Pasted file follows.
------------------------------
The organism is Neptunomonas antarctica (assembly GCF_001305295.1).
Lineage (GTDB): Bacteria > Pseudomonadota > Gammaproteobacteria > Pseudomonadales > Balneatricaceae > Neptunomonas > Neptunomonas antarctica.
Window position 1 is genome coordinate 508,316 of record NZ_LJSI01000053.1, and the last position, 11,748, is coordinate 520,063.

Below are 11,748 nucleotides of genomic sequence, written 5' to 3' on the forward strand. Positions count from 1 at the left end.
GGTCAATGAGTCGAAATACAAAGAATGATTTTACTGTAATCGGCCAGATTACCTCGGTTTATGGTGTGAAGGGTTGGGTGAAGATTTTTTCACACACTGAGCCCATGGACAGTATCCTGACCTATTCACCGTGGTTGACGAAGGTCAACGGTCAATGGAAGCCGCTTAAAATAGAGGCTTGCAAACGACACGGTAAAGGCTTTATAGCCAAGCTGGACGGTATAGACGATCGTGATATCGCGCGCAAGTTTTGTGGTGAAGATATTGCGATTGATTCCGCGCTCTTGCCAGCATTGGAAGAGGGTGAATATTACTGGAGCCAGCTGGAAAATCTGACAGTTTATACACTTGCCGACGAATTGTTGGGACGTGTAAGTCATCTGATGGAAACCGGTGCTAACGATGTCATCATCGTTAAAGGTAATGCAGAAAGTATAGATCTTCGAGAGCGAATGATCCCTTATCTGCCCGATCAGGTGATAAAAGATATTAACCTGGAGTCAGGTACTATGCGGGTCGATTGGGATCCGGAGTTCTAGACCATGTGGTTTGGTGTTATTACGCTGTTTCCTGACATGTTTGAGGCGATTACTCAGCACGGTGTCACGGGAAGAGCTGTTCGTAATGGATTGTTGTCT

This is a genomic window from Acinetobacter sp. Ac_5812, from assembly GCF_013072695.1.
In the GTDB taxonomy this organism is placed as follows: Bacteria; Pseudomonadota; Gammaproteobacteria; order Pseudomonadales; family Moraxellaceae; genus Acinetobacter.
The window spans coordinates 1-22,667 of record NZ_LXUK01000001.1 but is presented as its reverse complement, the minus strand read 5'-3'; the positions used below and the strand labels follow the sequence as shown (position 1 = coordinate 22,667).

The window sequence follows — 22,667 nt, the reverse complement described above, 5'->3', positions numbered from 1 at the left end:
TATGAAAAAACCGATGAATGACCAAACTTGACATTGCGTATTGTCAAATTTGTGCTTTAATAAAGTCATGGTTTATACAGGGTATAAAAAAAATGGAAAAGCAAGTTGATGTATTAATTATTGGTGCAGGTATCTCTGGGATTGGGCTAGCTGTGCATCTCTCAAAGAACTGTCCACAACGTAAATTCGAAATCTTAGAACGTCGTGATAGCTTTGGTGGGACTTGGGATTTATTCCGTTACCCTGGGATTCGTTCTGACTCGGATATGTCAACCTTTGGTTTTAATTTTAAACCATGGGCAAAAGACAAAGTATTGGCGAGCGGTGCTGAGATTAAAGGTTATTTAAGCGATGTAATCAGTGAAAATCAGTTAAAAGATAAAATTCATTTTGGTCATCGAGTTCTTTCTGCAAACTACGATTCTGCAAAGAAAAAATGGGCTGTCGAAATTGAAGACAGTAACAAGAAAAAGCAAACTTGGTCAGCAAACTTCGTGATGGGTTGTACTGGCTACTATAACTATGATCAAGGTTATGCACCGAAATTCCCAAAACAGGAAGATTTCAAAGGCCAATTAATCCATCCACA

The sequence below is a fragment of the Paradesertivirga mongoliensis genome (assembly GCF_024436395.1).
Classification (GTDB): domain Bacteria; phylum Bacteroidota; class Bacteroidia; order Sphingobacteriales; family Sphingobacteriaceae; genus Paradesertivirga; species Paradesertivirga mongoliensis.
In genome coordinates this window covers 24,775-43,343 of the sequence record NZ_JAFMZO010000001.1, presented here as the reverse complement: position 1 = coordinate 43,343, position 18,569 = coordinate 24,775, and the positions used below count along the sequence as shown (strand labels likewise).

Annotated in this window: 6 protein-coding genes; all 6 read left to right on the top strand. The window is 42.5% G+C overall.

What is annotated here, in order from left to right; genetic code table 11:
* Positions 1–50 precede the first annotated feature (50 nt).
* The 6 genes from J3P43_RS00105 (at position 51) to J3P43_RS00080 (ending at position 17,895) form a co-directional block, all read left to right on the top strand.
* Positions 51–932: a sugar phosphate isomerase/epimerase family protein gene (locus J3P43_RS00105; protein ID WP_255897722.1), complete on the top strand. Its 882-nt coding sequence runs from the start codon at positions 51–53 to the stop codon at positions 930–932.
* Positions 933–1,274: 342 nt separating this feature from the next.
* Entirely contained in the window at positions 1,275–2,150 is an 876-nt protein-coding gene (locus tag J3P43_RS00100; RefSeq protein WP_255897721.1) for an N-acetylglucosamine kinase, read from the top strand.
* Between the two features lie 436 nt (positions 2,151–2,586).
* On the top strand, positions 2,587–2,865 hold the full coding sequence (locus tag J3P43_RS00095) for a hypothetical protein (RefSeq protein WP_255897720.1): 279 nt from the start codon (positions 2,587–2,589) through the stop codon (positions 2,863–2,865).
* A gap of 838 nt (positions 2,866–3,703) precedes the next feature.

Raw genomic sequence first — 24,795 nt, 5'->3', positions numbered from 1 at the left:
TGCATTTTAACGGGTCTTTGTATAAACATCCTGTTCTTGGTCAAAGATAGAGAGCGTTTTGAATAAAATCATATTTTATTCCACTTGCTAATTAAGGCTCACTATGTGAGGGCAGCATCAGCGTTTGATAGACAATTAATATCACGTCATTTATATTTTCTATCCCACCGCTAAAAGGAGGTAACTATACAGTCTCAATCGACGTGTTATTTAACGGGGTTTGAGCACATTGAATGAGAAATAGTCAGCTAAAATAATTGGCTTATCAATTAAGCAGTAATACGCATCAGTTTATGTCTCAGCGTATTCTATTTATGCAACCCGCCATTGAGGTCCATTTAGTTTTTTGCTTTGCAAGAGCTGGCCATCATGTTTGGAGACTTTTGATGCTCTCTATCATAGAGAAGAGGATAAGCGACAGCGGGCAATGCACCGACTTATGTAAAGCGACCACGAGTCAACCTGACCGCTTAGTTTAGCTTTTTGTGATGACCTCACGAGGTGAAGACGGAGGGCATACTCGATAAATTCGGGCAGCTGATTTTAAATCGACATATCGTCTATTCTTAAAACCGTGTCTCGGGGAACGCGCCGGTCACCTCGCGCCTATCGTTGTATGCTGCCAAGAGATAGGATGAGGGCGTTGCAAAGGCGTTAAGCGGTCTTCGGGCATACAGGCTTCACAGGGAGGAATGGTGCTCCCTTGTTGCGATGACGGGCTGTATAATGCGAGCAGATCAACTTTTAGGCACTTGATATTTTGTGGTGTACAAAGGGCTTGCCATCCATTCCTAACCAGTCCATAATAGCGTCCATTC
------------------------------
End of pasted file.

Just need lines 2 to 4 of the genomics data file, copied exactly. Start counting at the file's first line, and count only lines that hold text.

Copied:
Lineage (GTDB): Bacteria > Pseudomonadota > Gammaproteobacteria > Pseudomonadales > Balneatricaceae > Neptunomonas > Neptunomonas antarctica.
Window position 1 is genome coordinate 508,316 of record NZ_LJSI01000053.1, and the last position, 11,748, is coordinate 520,063.

Below are 11,748 nucleotides of genomic sequence, written 5' to 3' on the forward strand. Positions count from 1 at the left end.